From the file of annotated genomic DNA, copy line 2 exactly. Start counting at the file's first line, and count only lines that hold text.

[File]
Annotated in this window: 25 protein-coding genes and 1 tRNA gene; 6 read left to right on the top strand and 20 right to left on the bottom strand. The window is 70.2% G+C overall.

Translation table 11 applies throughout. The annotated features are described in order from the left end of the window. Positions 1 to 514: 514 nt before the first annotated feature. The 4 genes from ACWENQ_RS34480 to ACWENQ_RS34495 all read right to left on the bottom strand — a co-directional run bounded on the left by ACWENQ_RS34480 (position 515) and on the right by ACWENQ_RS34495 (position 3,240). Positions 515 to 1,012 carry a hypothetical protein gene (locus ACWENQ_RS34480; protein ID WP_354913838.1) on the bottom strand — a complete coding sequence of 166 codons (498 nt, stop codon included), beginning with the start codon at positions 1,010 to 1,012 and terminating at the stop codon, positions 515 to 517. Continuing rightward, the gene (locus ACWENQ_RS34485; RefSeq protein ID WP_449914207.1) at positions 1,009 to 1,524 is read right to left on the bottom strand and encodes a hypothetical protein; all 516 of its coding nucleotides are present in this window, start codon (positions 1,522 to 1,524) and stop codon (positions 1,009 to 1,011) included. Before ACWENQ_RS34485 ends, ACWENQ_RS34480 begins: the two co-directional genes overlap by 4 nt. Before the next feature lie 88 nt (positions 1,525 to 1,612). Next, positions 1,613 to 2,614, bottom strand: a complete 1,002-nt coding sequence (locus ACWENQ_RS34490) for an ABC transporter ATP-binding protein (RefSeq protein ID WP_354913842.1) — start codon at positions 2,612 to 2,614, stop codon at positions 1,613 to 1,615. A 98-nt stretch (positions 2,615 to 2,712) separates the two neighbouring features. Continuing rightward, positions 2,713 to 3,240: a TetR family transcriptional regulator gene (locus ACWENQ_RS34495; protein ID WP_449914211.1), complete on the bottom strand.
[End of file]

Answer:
Translation table 11 applies throughout. The annotated features are described in order from the left end of the window. Positions 1 to 514: 514 nt before the first annotated feature. The 4 genes from ACWENQ_RS34480 to ACWENQ_RS34495 all read right to left on the bottom strand — a co-directional run bounded on the left by ACWENQ_RS34480 (position 515) and on the right by ACWENQ_RS34495 (position 3,240). Positions 515 to 1,012 carry a hypothetical protein gene (locus ACWENQ_RS34480; protein ID WP_354913838.1) on the bottom strand — a complete coding sequence of 166 codons (498 nt, stop codon included), beginning with the start codon at positions 1,010 to 1,012 and terminating at the stop codon, positions 515 to 517. Continuing rightward, the gene (locus ACWENQ_RS34485; RefSeq protein ID WP_449914207.1) at positions 1,009 to 1,524 is read right to left on the bottom strand and encodes a hypothetical protein; all 516 of its coding nucleotides are present in this window, start codon (positions 1,522 to 1,524) and stop codon (positions 1,009 to 1,011) included. Before ACWENQ_RS34485 ends, ACWENQ_RS34480 begins: the two co-directional genes overlap by 4 nt. Before the next feature lie 88 nt (positions 1,525 to 1,612). Next, positions 1,613 to 2,614, bottom strand: a complete 1,002-nt coding sequence (locus ACWENQ_RS34490) for an ABC transporter ATP-binding protein (RefSeq protein ID WP_354913842.1) — start codon at positions 2,612 to 2,614, stop codon at positions 1,613 to 1,615. A 98-nt stretch (positions 2,615 to 2,712) separates the two neighbouring features. Continuing rightward, positions 2,713 to 3,240: a TetR family transcriptional regulator gene (locus ACWENQ_RS34495; protein ID WP_449914211.1), complete on the bottom strand.